Are video games associated with depression in preadolescents?

VideoGames_Depression

Written by Marie-Eve Dubios

Well, it sure sounds that way according to a recent study conducted at the University of Texas Health Science Center. While there is a wealth of research showing how exposure to violent video games leads to increases in aggressive behaviours, the study conducted by Dr. Susan Toladero and her colleagues (2014) was among the first to show that preadolescents who are exposed to violent video games for more than 2 hours per day are also at risk of becoming depressed.

Why would that be? There’s a few reasons for that, in my opinion. A big part of this is that spending more than two hours per day playing violent video games cuts into time for positive interactions with friends, which are crucial at that age. Indeed, social isolation is an important contributing in the vicious cycle that is depression. Once a person becomes socially isolated and spends long periods of time playing video games or engaging with social media, they are likely becoming increasingly sedentary…which is bad news since reduced sleep and lack of exercise also contribute to risk for depression.

What can be done, then, especially when talking about those video games is such a big part of a child’s social interactions?

  1. Placing limits on the number of hours of screen time, especially for violent games. Indeed, the same study showed that symptoms of depression were not increased when children played less than two hours of nonviolent games per day.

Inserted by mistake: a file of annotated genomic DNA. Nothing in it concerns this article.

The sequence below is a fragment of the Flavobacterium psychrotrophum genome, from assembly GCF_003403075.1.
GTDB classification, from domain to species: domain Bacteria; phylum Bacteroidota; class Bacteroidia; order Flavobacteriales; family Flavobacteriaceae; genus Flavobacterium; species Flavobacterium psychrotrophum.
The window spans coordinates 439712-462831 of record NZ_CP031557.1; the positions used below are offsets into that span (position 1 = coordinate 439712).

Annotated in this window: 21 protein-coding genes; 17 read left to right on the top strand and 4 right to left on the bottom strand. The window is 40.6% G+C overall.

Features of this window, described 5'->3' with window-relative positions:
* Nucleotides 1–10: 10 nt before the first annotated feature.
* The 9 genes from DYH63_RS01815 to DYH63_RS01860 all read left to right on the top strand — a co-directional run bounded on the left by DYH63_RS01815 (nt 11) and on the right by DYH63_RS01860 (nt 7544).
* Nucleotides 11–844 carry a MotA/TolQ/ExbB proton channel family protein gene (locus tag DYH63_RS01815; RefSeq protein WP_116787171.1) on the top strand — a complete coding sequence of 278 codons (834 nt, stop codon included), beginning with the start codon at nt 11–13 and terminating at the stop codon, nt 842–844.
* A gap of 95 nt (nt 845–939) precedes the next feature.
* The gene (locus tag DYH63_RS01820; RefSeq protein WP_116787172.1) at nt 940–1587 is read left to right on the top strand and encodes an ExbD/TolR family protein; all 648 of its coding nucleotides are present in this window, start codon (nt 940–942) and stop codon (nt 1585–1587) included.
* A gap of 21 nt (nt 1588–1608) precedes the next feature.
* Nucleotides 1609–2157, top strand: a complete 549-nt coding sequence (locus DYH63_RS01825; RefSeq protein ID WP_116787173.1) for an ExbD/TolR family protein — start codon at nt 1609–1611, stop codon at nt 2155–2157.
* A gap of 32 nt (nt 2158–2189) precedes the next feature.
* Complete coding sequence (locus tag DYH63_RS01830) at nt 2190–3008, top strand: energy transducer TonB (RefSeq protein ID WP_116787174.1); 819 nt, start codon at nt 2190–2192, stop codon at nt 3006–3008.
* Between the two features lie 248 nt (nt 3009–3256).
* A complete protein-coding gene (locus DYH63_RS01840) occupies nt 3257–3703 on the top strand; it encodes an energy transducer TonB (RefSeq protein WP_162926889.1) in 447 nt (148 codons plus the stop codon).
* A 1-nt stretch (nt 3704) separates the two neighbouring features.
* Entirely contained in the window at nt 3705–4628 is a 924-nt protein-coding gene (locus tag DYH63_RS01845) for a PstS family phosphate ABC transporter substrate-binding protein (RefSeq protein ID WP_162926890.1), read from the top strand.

2. Encouraging physical activity: not only does it keep us fit, but it makes our brain release endorphin’s, which make us happy.
  3. Encouraging interaction with peers outside of video games.

For most children and adolescents, these small tweaks will be sufficient to decrease their risk of depression. However, if you find yourself struggling with encouraging your child or teenager to make these changes, or if they experience more severe symptoms (decreased interest in activities, lack of pleasure, difficulties to concentrate, low energy and poor self-esteem), it may be best to look for professional help. Depression tends to have a chronic course, with more symptoms and recurring episodes only increasing the risk for future bouts of depression. Getting help early not only helps in reducing this risk, but also in giving children and teenagers the tools they need to take care of themselves.

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